You cannot tell a newbie this. He won’t hear you. It is something that must be learned, and, sadly, most new cyclists will have moved on from the sport to something else before they will learn it. So be kind to the poseur. You did the right thing in giving a cheery ring on your bell and friendly wave as you rode by. We need to encourage these folks to keep them in the sport long enough to learn its lessons the hard way, as we did. We’ve all been there before–at least we males.

      • You’re correct on so many levels. And to be very clear about it, my intention is not to be critical of other riders. Their choices – like my own – are what makes each of us who we are. I want to encourage everyone to ride, and be understanding and tolerant of the ride choices their fellow cyclists make. I am critical of the hype perpetuated by magazines and manufacturers and advertisers. The message they send is that you cannot possibly be a “serious” cyclist (whatever that is) unless you subscribe to the faster/lighter/more and more gears fallacy. While those characteristics make a real difference to racers, the vast majority of us are not racers (except, perhaps, in our imagination.) I really feel for the inexperienced rider because this is the prevailing message, and they don’t stand much of a chance to make an informed, personal decision: marketers have pretty much made those decisions for them. I like the underlying message that Grant Petersen has: just get on your bike and ride. To me, cycling shouldn’t be about impressing other riders.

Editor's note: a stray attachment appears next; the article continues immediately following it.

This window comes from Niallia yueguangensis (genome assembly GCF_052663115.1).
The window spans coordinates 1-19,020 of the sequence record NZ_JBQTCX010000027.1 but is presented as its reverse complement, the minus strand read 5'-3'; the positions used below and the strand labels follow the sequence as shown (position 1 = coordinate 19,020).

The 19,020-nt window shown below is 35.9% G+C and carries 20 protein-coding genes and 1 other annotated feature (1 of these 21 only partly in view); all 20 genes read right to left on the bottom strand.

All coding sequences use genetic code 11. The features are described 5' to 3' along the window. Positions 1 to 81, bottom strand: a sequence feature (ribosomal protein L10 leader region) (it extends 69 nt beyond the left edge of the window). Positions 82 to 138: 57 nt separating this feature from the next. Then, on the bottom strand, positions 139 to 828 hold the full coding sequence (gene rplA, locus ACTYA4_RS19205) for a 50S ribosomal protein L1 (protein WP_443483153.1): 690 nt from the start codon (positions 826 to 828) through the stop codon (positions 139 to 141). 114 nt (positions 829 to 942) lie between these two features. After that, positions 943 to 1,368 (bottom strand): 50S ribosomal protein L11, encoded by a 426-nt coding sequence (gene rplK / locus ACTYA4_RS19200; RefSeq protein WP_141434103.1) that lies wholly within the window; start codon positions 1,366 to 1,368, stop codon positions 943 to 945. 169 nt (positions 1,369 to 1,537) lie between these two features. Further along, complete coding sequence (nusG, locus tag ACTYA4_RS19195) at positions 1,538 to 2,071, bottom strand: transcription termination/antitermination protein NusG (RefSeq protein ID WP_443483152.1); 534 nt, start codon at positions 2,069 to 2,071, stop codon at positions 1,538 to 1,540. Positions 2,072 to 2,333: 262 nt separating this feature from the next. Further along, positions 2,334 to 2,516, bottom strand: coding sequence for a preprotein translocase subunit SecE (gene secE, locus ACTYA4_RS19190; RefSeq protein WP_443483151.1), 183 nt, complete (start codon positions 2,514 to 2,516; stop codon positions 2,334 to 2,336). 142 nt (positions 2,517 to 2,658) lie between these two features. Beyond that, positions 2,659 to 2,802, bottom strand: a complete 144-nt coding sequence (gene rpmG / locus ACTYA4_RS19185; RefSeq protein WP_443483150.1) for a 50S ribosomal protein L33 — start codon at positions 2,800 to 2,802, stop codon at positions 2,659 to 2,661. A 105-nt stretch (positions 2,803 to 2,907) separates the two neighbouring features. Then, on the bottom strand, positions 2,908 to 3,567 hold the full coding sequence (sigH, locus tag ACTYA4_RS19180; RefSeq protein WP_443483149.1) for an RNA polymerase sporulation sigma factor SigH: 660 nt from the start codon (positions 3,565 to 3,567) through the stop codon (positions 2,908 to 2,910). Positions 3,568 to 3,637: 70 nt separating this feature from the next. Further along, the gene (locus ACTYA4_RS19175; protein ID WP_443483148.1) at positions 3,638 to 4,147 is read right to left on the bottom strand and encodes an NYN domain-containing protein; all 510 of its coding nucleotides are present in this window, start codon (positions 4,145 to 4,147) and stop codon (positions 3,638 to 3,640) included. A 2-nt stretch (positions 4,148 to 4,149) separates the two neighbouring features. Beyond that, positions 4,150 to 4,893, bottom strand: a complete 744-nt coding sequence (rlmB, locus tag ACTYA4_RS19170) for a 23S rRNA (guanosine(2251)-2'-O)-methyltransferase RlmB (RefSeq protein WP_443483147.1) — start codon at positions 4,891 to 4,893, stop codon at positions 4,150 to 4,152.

2. I am trying to recall how many times I have talked people out of buying a road bike with dropped bars when their interest is commuting and the occasional weekend ride when the weather is nice. The bicycle industry has also done it’s fair share of pollution, producing road bikes at budget prices that are pure veneer with most of the budget allocated to paint and decals.

    Having said that I have mixed feelings with respect to Cancellera’s many distant cousins or the plethora of Team Sky riders that didn’t make the cut at the final moment. Of course it is ridiculous and the gentlemen that you passed walking up the grade would probably auction his carbon steed the next day had he spent the afternoon on your ’71 Raleigh.